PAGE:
Pienza. Pienza is a small town with an incredible long walkway overlooking the hills of Tuscany below. It’s definitely worth a stop for some gelato or a quick snack!

La Fortezza in Montalcino. This old fortress charges 2 euros to take in some breathtaking views. It’s quite the maze inside, with various rooms connected by tunnels…so cool!! There’s also a wine tasting room inside.

Cafe Corsini in Montalcino. Located somewhere in a small park with some weird dolls in Montalcino, this cafe was cheap, had GREAT food and there were a lot of locals eating there. Yes, the dolls sound weird and they were, but the outdoor cafe is really quite lovely. I got the tartufina (panini with prosciutto, truffle cream, and argula) and braesaola salad (thinly sliced raw beef, salad, pine nuts, tomatoes, and balsamic cream sauce) and was in heaven. Are you drooling yet? Oh and the brunello. Don’t forget the brunello.

Florence

We arrived in Florence at about 2:30 pm on a Friday and had to take the 9:00 am train to Milan so we didn’t get much time there. In our short time there, we walked all over the north side of the river. It’s truly an amazing city full of breathtaking architecture. I already can’t wait to go back and see more of it.

Sesto Rooftop Bar at Westin Excelsior. I know, I know…the Westin is not a legit Florence bar, but hey, we’re all about rooftop drinks. With views of the river, duomo and city, we couldn’t ask for more. Ask for the cookies with your drinks. Yum!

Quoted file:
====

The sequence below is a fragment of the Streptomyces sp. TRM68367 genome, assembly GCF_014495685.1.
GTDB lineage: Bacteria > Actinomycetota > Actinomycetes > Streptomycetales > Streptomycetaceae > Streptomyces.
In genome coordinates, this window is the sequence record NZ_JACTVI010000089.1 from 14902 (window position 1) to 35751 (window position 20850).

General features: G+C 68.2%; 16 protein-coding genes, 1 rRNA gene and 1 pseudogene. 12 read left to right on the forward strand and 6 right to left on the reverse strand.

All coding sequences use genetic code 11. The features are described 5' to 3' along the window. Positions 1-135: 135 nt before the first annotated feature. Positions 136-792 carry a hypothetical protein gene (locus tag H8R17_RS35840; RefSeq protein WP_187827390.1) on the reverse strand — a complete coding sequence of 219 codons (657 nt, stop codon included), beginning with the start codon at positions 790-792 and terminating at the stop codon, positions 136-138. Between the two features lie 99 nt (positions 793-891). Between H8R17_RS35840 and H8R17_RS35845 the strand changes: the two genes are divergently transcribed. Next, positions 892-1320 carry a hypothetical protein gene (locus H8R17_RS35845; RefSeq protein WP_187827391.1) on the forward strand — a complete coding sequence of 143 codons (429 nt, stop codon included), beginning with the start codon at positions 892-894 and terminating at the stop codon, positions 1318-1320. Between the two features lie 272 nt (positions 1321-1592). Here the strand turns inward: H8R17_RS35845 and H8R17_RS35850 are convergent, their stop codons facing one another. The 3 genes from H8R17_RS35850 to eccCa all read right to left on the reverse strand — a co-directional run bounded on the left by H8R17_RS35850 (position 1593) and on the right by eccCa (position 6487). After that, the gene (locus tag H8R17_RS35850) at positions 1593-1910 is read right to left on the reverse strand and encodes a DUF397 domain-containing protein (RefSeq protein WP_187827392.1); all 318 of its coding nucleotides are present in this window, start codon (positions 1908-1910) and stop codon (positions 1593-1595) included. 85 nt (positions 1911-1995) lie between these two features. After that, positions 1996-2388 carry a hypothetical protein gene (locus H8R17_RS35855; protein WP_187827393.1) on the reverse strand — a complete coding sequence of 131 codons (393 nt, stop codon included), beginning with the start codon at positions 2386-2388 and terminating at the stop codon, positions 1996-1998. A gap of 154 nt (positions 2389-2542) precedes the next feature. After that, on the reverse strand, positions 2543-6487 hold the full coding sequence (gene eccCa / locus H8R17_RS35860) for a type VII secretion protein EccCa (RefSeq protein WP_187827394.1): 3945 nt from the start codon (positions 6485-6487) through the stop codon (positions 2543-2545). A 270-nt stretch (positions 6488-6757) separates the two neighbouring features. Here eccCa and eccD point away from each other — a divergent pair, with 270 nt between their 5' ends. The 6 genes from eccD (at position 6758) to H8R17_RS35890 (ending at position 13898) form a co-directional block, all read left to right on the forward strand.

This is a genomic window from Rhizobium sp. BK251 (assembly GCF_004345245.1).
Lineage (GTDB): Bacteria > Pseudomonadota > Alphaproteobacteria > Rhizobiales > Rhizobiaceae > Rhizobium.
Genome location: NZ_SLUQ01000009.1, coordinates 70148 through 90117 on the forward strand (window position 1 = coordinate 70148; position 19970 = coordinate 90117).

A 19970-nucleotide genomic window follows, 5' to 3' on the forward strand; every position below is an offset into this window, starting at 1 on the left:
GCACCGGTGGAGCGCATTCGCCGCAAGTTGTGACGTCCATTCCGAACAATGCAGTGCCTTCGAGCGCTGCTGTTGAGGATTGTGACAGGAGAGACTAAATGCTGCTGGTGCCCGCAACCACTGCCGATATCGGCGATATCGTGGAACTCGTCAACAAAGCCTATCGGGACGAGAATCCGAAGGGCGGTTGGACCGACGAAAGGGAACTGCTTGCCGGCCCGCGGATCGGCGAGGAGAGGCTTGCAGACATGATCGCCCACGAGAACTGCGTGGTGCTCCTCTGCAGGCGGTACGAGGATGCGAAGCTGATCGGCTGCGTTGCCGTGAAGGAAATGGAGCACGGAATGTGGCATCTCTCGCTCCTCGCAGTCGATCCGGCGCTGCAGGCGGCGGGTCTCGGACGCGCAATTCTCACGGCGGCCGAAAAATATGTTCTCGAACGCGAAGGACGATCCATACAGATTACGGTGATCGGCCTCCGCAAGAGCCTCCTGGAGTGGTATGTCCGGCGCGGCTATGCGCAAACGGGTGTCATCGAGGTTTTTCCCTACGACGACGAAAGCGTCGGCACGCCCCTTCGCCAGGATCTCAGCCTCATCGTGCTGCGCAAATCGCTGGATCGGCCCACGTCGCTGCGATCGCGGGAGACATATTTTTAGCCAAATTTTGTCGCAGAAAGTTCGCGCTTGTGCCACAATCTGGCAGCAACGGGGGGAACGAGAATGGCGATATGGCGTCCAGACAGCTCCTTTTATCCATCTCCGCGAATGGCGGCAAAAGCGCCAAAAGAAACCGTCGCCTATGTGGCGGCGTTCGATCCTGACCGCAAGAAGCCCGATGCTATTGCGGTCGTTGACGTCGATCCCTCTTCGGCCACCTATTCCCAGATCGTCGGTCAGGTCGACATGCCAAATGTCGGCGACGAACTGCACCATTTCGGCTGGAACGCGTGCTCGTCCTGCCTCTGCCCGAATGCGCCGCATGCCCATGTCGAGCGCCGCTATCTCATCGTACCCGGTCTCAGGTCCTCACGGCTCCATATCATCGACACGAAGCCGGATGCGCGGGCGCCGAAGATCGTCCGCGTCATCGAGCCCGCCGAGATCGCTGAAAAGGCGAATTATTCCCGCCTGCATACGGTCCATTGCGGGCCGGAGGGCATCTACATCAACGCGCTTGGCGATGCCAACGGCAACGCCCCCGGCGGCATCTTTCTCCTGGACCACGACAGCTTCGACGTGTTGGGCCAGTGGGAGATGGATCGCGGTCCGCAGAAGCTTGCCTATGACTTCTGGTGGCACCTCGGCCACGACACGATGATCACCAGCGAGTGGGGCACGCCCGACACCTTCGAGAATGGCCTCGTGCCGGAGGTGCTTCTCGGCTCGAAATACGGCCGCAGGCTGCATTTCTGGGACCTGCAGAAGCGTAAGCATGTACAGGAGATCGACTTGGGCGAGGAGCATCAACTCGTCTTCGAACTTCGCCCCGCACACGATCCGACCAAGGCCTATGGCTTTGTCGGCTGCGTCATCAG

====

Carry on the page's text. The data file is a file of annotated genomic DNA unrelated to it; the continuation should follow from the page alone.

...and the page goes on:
Uffizi. A couple we met in Positano said we had to go here and luckily, we were able to buy tickets at the door and cruise around. Although we didn’t realize the entire museum showcases heads and statues made of marble, it was amazing! But let’s be honest…there’s really only so much time you can spend looking at various people from the shoulders up before you start going dizzy.

Palazzo Gamba. I didn’t realize this when I booked, but this apartment looks directly at the Duomo. There’s nothing in between you and the Duomo except the street below. Needless to say, we thought this place was pretty rad. Since it’s located right in the middle of Florence, it’s a bit loud, but totally worth it for being central. Did I mention you can stare at all the intricate details of the Duomo from your bedroom and living room windows?!

Until next time, Italia!

P.S. You can read my Amalfi Coast recs for Positano, Sorrento, and Capri here.

ClaudettesCorner

Shaved Beef, Potato & Arugula Salad

Thanks to a Trader Joe’s taster, I’ve discovered a super easy, filling and delicious salad that I have to share with everyone who didn’t get a sample from the Aliso Viejo location that day…so probably everyone.

Matt has a no-salad-for-dinner rule because he’s always hungry 30 minutes later so any time I can pack enough protein and carbs in one, I’m all for it…especially when it takes 15 minutes to make.

Ingredients:

  • Shaved beef (new Trader Joe’s item)
  • Mini potatoes cut in chunks
  • Arugula
  • Horse radish
  • Ranch dressing

Instructions:

  1. Cook the potatoes and season with a pinch of salt and pepper by steaming and throwing on the skillet with some olive oil.
  2. In a skillet, cook the shaved beef. This basically involves tossing it around in some olive oil until it’s cooked to how you like it (i.e. medium rare).
  3. Mix 1 part horse radish to 2 parts ranch dressing.
  4. Toss everything in a bowl and voila!

If you try it out, I’d love to know what you think!